They say 90% of success is showing up.
It’s certainly true with fitness.
You know how once you get the inertia of attending a gym three to four days a week on a set schedule; you get into a certain rhythm. It becomes easier to keep up, you’ve reshuffled your work schedule, and you notice a considerable difference in your mood and energy levels.
Then something happens in your busy life and you skip a workout. Then two. Then three. Notice how considerably more difficult it is to get into that rhythm again? Feelings of guilt and annoyance emerge and a little voice starts whispering in your head, “Hey, you are paying for a gym. You should go. You are getting fat and lazy…but you are tired, you can wait another day and start on Monday…”
There is no magic trick to silencing that little voice. There is only one action to take. Schedule a date to go to the gym, like an appointment, on a day and time you are most likely to follow through.
Then don’t go right away. Give yourself time to get excited about it, so you’ll be eagerly waiting for your fitness fix. Like a day or two. This mental game will help you to look forward to a workout. Because otherwise, it will be a waste of your time and a waste of equipment, not to mention a deepening loss of motivation.
Immediate gratification is impossible with fitness—it takes time to develop toned arms and killer thighs. Especially after a long slump.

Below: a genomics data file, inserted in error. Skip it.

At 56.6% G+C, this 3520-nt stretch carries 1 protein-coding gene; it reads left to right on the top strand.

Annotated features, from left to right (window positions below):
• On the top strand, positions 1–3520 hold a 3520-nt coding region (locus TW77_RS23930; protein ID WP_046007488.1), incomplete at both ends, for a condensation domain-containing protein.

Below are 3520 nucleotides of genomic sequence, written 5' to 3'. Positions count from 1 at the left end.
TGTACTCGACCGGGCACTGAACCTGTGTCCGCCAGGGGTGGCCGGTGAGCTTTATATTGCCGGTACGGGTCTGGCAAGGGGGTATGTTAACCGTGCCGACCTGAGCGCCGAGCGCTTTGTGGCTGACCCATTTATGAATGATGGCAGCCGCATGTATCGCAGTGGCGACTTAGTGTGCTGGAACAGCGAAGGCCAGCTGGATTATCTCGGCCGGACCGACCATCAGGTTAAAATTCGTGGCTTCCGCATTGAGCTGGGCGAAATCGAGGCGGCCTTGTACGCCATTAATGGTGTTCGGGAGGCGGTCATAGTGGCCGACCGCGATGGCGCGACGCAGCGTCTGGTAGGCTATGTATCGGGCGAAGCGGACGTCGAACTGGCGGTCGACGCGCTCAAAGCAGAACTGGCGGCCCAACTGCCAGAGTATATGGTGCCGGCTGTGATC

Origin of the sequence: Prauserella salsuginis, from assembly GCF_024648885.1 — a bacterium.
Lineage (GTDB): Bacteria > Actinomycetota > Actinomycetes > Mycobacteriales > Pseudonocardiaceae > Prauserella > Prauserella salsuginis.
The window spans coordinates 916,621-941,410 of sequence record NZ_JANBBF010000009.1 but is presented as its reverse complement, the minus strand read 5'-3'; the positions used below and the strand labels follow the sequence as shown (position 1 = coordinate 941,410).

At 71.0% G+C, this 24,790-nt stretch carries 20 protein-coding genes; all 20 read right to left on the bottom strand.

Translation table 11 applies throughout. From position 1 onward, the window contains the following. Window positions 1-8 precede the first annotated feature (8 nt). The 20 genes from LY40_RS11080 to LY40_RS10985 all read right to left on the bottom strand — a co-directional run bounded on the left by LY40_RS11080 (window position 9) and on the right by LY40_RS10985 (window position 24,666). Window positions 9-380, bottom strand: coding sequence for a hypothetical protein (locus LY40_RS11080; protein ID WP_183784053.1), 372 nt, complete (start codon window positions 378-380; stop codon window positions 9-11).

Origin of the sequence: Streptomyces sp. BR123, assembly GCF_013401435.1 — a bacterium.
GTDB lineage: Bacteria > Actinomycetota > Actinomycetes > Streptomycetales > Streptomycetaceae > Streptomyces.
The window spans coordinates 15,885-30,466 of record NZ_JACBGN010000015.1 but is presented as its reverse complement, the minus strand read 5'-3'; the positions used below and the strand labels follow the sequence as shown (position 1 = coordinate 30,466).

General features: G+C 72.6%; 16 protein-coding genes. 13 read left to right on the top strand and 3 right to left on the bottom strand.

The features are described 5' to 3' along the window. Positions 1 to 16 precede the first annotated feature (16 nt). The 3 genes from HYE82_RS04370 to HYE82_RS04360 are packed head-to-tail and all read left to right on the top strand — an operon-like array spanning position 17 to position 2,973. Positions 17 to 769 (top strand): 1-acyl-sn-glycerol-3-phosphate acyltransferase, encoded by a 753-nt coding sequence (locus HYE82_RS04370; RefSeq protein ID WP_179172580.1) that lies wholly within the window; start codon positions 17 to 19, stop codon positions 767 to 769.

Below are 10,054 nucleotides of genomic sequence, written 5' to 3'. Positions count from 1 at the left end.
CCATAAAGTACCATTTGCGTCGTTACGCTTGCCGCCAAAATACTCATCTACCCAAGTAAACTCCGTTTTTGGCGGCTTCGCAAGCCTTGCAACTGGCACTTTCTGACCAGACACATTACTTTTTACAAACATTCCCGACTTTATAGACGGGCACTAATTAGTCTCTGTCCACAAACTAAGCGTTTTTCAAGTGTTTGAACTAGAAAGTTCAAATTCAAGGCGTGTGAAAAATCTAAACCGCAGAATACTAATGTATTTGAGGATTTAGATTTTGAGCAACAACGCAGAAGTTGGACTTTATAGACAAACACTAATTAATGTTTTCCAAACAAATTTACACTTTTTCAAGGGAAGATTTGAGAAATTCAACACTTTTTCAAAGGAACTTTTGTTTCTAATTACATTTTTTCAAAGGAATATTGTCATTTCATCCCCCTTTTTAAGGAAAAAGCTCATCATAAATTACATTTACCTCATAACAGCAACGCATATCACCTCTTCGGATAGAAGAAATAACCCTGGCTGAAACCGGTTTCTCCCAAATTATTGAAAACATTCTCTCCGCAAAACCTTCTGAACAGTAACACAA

But it is possible to get that instant feel-great high from just one workout—by making movement as much fun as possible, not calories burned or pounds lost.
Make that your goal.
Show up and move. Don’t stare at yourself in the mirror, judging and criticizing. Don’t give any excuses for beating yourself up.
Whatever gets you going, do that. If you like group classes, pick a favorite and go to that. If you like cardio machines, give yourself some short amount of time, like twenty minutes, and step on. The goal is to enjoy this as much as possible, so don’t schedule unnecessarily hard or long workouts. To avoid being overwhelmed, get specific. Work on your biceps and shoulders only, for example. Or do lunges and abs. Or only one mile on a treadmill. Being specific will focus the momentum and you won’t get bored or indecisive. Your time on the fitness floor is better spent actually working out, not trying to pick a machine or remember a weight-lifting exercise.
If after twenty minutes you feel like continuing, voila. If not, feel free to leave—while the anticipation of a great workout is still tingling in your muscles. You’ll be counting the hours to get back into it.
After the workout, reward your body by stopping by the sauna, steam room, or whirlpool. Even five minutes of relaxation will feel luxurious—for your soul, your muscles, and your further motivation.
Little bursts of inspiration beat carefully laid out plans that are too structured to follow for our hectic schedules. Small workouts add to substantial benefits over time. The key is to figure out what gives you the most joy, and do that as much as possible. Once the rhythm is back, increase the intensity and work on variety.
Don’t fight yourself. Just show up and have fun.